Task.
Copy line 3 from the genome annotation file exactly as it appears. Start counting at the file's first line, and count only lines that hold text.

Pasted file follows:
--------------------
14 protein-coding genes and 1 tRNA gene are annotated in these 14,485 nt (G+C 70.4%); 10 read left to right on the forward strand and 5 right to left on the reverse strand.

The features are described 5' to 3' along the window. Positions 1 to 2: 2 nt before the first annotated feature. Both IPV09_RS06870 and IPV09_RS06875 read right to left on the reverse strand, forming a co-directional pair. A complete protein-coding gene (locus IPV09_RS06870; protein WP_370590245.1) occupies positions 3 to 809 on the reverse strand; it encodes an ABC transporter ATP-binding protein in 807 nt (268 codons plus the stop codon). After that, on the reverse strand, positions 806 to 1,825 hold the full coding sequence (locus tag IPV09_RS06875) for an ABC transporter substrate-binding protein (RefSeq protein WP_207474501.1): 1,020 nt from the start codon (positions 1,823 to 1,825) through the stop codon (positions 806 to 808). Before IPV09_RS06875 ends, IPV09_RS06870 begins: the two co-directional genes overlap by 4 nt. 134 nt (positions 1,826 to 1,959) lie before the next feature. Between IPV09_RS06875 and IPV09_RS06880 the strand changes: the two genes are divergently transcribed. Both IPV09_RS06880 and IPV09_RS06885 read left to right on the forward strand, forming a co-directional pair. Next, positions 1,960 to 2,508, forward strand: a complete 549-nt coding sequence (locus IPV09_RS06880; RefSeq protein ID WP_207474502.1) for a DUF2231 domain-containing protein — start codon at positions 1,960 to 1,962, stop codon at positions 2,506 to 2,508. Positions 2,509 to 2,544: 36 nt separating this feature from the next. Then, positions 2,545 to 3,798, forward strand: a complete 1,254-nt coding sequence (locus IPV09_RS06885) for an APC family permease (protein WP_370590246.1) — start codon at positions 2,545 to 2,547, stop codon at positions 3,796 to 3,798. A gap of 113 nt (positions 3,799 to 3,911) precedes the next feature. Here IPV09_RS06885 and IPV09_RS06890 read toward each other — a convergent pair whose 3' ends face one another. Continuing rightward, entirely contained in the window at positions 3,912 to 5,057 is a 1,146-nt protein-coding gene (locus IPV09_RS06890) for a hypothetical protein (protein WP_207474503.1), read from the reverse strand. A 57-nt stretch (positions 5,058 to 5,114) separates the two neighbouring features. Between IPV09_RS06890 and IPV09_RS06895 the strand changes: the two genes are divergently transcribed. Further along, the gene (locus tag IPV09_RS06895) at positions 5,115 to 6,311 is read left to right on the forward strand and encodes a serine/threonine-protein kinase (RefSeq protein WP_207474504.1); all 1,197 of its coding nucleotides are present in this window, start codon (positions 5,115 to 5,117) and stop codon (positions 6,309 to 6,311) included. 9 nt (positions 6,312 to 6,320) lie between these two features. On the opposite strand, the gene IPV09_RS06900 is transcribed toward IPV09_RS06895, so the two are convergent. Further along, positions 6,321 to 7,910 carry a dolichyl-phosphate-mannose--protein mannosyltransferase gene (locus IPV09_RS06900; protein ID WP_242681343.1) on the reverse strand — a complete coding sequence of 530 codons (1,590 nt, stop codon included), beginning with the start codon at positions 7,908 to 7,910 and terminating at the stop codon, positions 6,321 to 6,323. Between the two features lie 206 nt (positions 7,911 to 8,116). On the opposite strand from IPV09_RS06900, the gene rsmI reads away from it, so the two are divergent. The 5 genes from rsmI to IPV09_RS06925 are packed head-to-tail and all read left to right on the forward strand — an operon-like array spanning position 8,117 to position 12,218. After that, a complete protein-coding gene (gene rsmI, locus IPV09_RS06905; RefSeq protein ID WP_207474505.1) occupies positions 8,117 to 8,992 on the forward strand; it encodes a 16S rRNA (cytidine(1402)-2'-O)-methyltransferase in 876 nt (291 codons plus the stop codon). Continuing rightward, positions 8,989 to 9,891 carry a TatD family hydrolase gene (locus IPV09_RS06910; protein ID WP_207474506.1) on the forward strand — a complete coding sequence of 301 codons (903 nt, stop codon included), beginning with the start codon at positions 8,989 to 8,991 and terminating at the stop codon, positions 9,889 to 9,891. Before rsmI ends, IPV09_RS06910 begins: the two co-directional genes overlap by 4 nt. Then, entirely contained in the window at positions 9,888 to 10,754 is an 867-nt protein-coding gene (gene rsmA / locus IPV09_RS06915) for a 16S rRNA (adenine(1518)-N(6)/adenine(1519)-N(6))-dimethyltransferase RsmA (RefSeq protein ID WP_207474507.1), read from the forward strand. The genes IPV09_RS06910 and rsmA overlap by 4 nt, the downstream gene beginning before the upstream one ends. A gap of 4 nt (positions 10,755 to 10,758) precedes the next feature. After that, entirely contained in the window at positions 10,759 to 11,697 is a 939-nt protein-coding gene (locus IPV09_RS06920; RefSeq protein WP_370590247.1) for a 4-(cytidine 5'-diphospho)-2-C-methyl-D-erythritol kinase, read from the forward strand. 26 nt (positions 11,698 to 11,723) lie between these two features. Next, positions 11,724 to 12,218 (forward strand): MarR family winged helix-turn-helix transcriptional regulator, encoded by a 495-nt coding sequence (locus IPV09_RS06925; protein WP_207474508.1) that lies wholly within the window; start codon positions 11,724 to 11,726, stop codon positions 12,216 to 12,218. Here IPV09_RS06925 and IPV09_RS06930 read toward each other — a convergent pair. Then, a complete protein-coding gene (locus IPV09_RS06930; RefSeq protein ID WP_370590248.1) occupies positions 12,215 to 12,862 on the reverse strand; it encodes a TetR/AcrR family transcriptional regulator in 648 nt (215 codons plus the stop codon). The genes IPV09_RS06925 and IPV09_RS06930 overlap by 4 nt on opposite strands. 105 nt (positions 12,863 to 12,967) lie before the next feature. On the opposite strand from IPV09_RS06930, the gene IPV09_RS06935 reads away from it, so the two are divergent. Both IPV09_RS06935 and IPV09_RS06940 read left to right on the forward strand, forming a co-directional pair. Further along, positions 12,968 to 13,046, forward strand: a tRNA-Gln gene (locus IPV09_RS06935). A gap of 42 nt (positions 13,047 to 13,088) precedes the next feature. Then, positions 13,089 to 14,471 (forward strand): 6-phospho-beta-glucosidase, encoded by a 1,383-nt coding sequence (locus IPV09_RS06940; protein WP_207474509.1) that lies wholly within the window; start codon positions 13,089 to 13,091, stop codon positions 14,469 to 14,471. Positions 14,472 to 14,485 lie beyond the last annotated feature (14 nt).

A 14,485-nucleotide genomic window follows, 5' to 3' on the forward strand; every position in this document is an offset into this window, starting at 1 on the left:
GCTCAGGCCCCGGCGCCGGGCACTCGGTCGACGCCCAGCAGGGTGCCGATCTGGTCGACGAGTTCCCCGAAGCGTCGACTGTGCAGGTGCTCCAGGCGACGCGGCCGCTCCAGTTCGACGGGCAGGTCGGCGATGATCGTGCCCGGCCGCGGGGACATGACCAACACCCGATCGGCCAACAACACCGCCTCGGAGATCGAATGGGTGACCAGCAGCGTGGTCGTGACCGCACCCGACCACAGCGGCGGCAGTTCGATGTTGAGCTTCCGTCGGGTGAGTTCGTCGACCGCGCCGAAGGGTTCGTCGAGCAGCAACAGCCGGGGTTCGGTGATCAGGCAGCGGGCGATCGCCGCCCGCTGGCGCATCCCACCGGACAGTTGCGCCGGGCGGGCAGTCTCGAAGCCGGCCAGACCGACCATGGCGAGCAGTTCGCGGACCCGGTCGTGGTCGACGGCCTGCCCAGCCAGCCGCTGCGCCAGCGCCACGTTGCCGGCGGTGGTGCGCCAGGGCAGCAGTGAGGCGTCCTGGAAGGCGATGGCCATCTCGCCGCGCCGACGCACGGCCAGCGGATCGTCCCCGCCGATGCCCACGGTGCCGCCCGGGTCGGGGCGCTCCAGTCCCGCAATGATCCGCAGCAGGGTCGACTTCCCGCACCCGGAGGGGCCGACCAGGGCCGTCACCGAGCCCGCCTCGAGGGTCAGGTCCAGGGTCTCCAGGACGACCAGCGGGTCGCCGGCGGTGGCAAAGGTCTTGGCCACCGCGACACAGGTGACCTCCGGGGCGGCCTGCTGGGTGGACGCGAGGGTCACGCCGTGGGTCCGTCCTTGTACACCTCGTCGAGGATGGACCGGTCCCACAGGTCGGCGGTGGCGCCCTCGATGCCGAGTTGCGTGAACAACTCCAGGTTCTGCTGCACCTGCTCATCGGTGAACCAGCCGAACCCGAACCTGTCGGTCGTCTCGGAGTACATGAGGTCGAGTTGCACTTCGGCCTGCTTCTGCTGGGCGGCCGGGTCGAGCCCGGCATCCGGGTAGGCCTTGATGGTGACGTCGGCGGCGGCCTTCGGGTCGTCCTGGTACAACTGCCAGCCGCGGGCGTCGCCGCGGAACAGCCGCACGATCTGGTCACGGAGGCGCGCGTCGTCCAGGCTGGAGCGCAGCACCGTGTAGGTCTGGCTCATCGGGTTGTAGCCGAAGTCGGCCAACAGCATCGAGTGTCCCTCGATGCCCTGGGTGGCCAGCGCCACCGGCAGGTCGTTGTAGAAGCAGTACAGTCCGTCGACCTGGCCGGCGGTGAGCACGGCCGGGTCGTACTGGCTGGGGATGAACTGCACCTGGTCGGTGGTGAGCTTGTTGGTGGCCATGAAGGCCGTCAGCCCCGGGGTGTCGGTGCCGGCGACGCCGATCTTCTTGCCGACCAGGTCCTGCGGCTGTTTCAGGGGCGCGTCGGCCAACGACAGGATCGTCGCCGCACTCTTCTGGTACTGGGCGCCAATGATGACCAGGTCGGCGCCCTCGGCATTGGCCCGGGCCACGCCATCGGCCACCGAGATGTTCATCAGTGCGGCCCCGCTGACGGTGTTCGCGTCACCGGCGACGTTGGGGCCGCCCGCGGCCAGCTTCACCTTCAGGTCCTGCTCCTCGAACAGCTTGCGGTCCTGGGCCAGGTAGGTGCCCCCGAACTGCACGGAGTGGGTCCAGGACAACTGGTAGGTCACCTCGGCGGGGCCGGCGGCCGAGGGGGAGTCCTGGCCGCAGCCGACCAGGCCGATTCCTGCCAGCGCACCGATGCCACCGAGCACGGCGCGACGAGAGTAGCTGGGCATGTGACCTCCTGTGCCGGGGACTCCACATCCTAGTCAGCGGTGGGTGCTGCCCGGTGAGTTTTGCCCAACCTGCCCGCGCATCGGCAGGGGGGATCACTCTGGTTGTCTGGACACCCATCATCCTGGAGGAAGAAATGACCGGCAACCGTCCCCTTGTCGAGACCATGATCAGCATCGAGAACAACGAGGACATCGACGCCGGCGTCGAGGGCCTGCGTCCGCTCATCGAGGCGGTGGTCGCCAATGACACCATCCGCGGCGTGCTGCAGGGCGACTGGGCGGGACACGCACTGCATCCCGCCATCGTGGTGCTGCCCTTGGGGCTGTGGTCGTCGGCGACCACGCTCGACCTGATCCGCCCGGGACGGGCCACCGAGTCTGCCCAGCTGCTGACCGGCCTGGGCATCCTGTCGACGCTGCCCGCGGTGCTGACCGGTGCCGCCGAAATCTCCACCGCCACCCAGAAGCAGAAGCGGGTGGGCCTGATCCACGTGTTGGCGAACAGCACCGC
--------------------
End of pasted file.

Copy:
A 14,485-nucleotide genomic window follows, 5' to 3' on the forward strand; every position in this document is an offset into this window, starting at 1 on the left: